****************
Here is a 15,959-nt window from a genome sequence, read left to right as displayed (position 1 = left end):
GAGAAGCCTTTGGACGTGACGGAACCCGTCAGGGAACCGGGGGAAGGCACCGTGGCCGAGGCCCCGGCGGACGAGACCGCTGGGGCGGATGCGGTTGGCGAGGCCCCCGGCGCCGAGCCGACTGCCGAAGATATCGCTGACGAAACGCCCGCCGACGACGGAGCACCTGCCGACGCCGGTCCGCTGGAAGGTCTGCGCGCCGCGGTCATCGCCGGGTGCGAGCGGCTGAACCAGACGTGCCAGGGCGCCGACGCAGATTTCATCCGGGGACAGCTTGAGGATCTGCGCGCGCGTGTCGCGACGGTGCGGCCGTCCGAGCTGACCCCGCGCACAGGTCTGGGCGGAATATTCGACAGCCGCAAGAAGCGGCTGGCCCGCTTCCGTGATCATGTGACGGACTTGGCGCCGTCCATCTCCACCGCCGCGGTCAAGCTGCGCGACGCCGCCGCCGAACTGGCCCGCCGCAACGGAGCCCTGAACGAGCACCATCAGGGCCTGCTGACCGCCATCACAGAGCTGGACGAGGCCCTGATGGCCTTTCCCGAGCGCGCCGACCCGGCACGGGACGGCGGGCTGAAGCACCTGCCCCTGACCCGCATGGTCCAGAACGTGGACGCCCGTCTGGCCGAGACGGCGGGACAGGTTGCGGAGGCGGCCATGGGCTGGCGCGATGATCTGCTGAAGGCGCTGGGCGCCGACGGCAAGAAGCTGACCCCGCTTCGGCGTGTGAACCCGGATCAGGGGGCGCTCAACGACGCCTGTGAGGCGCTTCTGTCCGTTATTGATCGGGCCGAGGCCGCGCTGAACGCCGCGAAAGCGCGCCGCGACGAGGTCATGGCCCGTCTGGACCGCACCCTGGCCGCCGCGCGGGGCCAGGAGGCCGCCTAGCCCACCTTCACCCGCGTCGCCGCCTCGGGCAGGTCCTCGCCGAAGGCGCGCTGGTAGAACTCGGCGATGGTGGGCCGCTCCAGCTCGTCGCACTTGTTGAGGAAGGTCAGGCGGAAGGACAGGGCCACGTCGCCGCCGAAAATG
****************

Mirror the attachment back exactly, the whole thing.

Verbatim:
Here is a 15,959-nt window from a genome sequence, read left to right as displayed (position 1 = left end):
GAGAAGCCTTTGGACGTGACGGAACCCGTCAGGGAACCGGGGGAAGGCACCGTGGCCGAGGCCCCGGCGGACGAGACCGCTGGGGCGGATGCGGTTGGCGAGGCCCCCGGCGCCGAGCCGACTGCCGAAGATATCGCTGACGAAACGCCCGCCGACGACGGAGCACCTGCCGACGCCGGTCCGCTGGAAGGTCTGCGCGCCGCGGTCATCGCCGGGTGCGAGCGGCTGAACCAGACGTGCCAGGGCGCCGACGCAGATTTCATCCGGGGACAGCTTGAGGATCTGCGCGCGCGTGTCGCGACGGTGCGGCCGTCCGAGCTGACCCCGCGCACAGGTCTGGGCGGAATATTCGACAGCCGCAAGAAGCGGCTGGCCCGCTTCCGTGATCATGTGACGGACTTGGCGCCGTCCATCTCCACCGCCGCGGTCAAGCTGCGCGACGCCGCCGCCGAACTGGCCCGCCGCAACGGAGCCCTGAACGAGCACCATCAGGGCCTGCTGACCGCCATCACAGAGCTGGACGAGGCCCTGATGGCCTTTCCCGAGCGCGCCGACCCGGCACGGGACGGCGGGCTGAAGCACCTGCCCCTGACCCGCATGGTCCAGAACGTGGACGCCCGTCTGGCCGAGACGGCGGGACAGGTTGCGGAGGCGGCCATGGGCTGGCGCGATGATCTGCTGAAGGCGCTGGGCGCCGACGGCAAGAAGCTGACCCCGCTTCGGCGTGTGAACCCGGATCAGGGGGCGCTCAACGACGCCTGTGAGGCGCTTCTGTCCGTTATTGATCGGGCCGAGGCCGCGCTGAACGCCGCGAAAGCGCGCCGCGACGAGGTCATGGCCCGTCTGGACCGCACCCTGGCCGCCGCGCGGGGCCAGGAGGCCGCCTAGCCCACCTTCACCCGCGTCGCCGCCTCGGGCAGGTCCTCGCCGAAGGCGCGCTGGTAGAACTCGGCGATGGTGGGCCGCTCCAGCTCGTCGCACTTGTTGAGGAAGGTCAGGCGGAAGGACAGGGCCACGTCGCCGCCGAAAATG